gives the matrix that is the stabilizing solution of the continuous algebraic Riccati equation TemplateBox[{a}, ConjugateTranspose].x+x.a-x.b.TemplateBox[{r}, Inverse].TemplateBox[{b}, ConjugateTranspose].x+q=0.


solves the equation TemplateBox[{a}, ConjugateTranspose].x+x.a-(x.b+p).TemplateBox[{r}, Inverse].(TemplateBox[{b}, ConjugateTranspose].x+TemplateBox[{p}, ConjugateTranspose])+q=0.

Details and Options

  • In TemplateBox[{a}, ConjugateTranspose].x+x.a-x.b.TemplateBox[{r}, Inverse].TemplateBox[{b}, ConjugateTranspose].x+q=0, denotes the conjugate transpose.
  • The equation TemplateBox[{a}, ConjugateTranspose].x+x.a-x.b.TemplateBox[{r}, Inverse].TemplateBox[{b}, ConjugateTranspose].x+q=0 has a unique, symmetric, positive semidefinite solution if is stabilizable, is detectable, , and . Consequently, all eigenvalues of the matrix are negative and the solution is stabilizing.
  • The solution is positive definite when is controllable and is observable.
  • RiccatiSolve supports a Method option, with the following possible settings:
  • Automaticautomatically determined method
    "Eigensystem"based on eigen decomposition
    "GeneralizedEigensystem"based on generalized eigen decomposition
    "GeneralizedSchur"based on generalized Schur decomposition
    "InverseFree"a variant of "GeneralizedSchur"
    "MatrixSign"iterative method using the matrix sign function
    "Newton"iterative Newton method
    "Schur"based on Schur decomposition
  • All methods apply to approximate numeric matrices. "Eigensystem" also applies to exact matrices.


open allclose all

Basic Examples  (1)

Solve a continuous algebraic Riccati equation:

Verify the solution:

Scope  (3)

Solve a continuous Riccati equation:

Solve a Riccati equation with state-control coupling:

Solve the Riccati equation by extracting appropriate matrices from a state-space model object:

Options  (7)

Method  (7)

Automatic and "Eigensystem" methods can be used for exact systems:

As well as for inexact systems:

"Schur" method can be used for inexact systems:

"Newton" applies to inexact systems and may be more accurate than Automatic:

Compute the solution and absolute error:

Compare to the default method:

"Newton" takes suboptions "StartingMatrix", "MaxIterations", and "Tolerance":

The "Newton" method may not converge even if a stabilizing solution exists:

Compare with the Automatic method:

"MatrixSign" is typically used as an initial approximation for the "Newton" method:

Use xinit to initialize the "Newton" method:

Compare errors:

"MatrixSign" takes suboptions "MaxIterations" and "Tolerance":

"GeneralizedSchur" and "GeneralizedEigensystem" applies when a is singular:

The matrix a is singular:

These two methods work for a singular a:

Verify error:

"InverseFree" can be used when r is ill-conditioned:

The matrix r has a high condition number:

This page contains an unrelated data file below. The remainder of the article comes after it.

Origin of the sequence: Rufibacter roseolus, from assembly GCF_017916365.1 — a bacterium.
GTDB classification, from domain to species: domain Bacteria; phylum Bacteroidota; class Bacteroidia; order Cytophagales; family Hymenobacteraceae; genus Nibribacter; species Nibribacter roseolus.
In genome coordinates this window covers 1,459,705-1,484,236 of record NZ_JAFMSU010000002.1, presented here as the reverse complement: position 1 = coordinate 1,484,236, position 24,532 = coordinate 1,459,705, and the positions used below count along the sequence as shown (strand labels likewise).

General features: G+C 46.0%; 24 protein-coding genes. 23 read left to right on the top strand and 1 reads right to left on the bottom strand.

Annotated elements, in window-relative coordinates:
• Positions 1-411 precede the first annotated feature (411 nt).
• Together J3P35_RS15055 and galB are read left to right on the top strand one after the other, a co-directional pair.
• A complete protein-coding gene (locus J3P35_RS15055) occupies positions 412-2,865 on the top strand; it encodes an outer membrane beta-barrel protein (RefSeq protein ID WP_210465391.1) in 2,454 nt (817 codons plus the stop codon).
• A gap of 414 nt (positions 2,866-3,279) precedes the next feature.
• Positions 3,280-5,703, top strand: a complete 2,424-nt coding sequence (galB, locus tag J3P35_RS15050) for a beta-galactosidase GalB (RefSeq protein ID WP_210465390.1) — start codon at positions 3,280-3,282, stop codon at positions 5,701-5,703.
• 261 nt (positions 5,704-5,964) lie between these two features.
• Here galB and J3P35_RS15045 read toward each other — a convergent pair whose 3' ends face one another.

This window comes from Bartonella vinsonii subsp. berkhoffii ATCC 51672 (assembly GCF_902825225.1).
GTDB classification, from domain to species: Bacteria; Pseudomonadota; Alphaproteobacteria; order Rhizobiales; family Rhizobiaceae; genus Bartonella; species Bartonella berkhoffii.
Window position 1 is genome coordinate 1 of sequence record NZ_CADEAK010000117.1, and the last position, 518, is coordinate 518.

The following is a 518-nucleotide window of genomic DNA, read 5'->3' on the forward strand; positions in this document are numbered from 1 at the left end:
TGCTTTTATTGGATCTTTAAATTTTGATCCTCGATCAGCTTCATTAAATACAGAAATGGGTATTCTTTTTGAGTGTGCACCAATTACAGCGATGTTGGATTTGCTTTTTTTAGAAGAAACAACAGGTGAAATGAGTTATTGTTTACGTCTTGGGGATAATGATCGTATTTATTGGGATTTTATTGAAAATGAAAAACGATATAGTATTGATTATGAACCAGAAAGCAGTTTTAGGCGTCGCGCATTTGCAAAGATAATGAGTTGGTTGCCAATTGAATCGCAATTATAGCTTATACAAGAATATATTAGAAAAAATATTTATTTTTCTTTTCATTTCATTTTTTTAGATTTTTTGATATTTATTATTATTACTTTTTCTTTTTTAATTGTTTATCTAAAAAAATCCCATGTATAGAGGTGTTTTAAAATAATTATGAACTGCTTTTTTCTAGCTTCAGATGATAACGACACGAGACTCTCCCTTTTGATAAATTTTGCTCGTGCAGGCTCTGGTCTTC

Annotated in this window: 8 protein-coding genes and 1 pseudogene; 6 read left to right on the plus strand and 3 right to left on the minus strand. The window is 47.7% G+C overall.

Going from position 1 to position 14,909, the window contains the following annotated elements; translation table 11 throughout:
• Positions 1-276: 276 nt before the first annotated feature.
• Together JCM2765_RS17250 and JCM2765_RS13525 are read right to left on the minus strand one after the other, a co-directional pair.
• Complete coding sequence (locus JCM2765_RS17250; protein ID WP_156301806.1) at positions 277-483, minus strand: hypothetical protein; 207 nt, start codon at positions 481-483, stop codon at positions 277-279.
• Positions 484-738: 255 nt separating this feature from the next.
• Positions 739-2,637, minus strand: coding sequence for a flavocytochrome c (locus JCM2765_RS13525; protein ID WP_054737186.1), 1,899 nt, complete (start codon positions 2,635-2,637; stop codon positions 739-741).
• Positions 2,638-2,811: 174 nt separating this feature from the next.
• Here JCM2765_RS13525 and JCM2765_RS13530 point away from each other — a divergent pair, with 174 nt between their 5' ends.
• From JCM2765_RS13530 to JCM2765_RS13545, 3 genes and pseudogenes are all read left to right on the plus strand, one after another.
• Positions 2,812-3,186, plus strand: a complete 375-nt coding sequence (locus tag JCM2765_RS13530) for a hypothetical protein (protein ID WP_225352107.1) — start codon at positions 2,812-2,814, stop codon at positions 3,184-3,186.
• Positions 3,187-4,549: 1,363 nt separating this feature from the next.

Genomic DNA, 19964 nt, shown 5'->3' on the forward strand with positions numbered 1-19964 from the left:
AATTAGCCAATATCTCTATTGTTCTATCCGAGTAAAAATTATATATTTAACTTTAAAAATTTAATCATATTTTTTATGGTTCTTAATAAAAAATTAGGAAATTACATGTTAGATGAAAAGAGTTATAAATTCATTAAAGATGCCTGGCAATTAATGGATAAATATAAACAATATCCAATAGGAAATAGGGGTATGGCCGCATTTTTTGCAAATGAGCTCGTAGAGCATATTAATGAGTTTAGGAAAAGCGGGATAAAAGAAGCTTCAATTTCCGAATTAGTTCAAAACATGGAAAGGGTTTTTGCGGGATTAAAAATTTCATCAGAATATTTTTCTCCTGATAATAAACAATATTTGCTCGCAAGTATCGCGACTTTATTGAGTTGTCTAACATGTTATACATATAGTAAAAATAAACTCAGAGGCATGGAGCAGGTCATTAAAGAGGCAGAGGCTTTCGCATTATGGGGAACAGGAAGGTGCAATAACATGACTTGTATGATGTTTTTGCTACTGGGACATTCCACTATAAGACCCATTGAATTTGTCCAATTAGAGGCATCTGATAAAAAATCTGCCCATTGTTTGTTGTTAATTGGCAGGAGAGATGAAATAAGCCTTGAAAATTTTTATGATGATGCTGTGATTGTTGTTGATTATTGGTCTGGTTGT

Use the method:

Compare to the default method:

The absolute error is higher for the default method in this case:

Applications  (3)

Compute the cost associated with an optimal trajectory for a linearized inverted pendulum:

The optimal cost is .x.sinit:

Obtain the cost by numerical integration:

Track the "cost to go" at each instant along the optimal trajectory:

Compute an optimal state-feedback gain that places all closed-loop poles to the left of :

The closed-loop poles without any prescribed degree of stability:

Compute the minimum error covariance for a Kalman estimator:

Properties & Relations  (8)

Find the optimal gains with cross-coupling matrix p:

An equivalent result can be found be incorporating p into the a and q matrices:

If {a,b} is controllable and {a,g} is observable, and q=Transpose[g].g, then the solution to the Riccati equation is positive definite:

The eigenvalues of the Hamiltonian matrix are pairs of the form {λ,-λ}:

and are similar matrices:

The ability to obtain a stabilizing solution depends on the Hamiltonian matrix:

The Hamiltonian matrix must satisfy the stability property:

As well as the complementarity property:

The stabilizing solution:

Find the eigenvalues of the feedback system with :

These are also the stable eigenvalues of the Hamiltonian matrix:

Compute optimal state feedback gains using RiccatiSolve:

Use LQRegulatorGains to compute the same result directly:

Compute optimal output feedback gains using RiccatiSolve:

LQOutputRegulatorGains gives the same result:

Compute optimal estimator gains using RiccatiSolve:

Use LQEstimatorGains to compute this result directly:

Possible Issues  (1)

If is not stabilizable or is not detectable, then the Riccati equation with q=TemplateBox[{g}, Transpose].g has no stabilizing solution:

Wolfram Research (2010), RiccatiSolve, Wolfram Language function, https://reference.wolfram.com/language/ref/RiccatiSolve.html (updated 2014).


Wolfram Research (2010), RiccatiSolve, Wolfram Language function, https://reference.wolfram.com/language/ref/RiccatiSolve.html (updated 2014).


@misc{reference.wolfram_2020_riccatisolve, author="Wolfram Research", title="{RiccatiSolve}", year="2014", howpublished="\url{https://reference.wolfram.com/language/ref/RiccatiSolve.html}", note=[Accessed: 19-January-2021 ]}


@online{reference.wolfram_2020_riccatisolve, organization={Wolfram Research}, title={RiccatiSolve}, year={2014}, url={https://reference.wolfram.com/language/ref/RiccatiSolve.html}, note=[Accessed: 19-January-2021 ]}


Wolfram Language. 2010. "RiccatiSolve." Wolfram Language & System Documentation Center. Wolfram Research. Last Modified 2014. https://reference.wolfram.com/language/ref/RiccatiSolve.html.


Wolfram Language. (2010). RiccatiSolve. Wolfram Language & System Documentation Center. Retrieved from https://reference.wolfram.com/language/ref/RiccatiSolve.html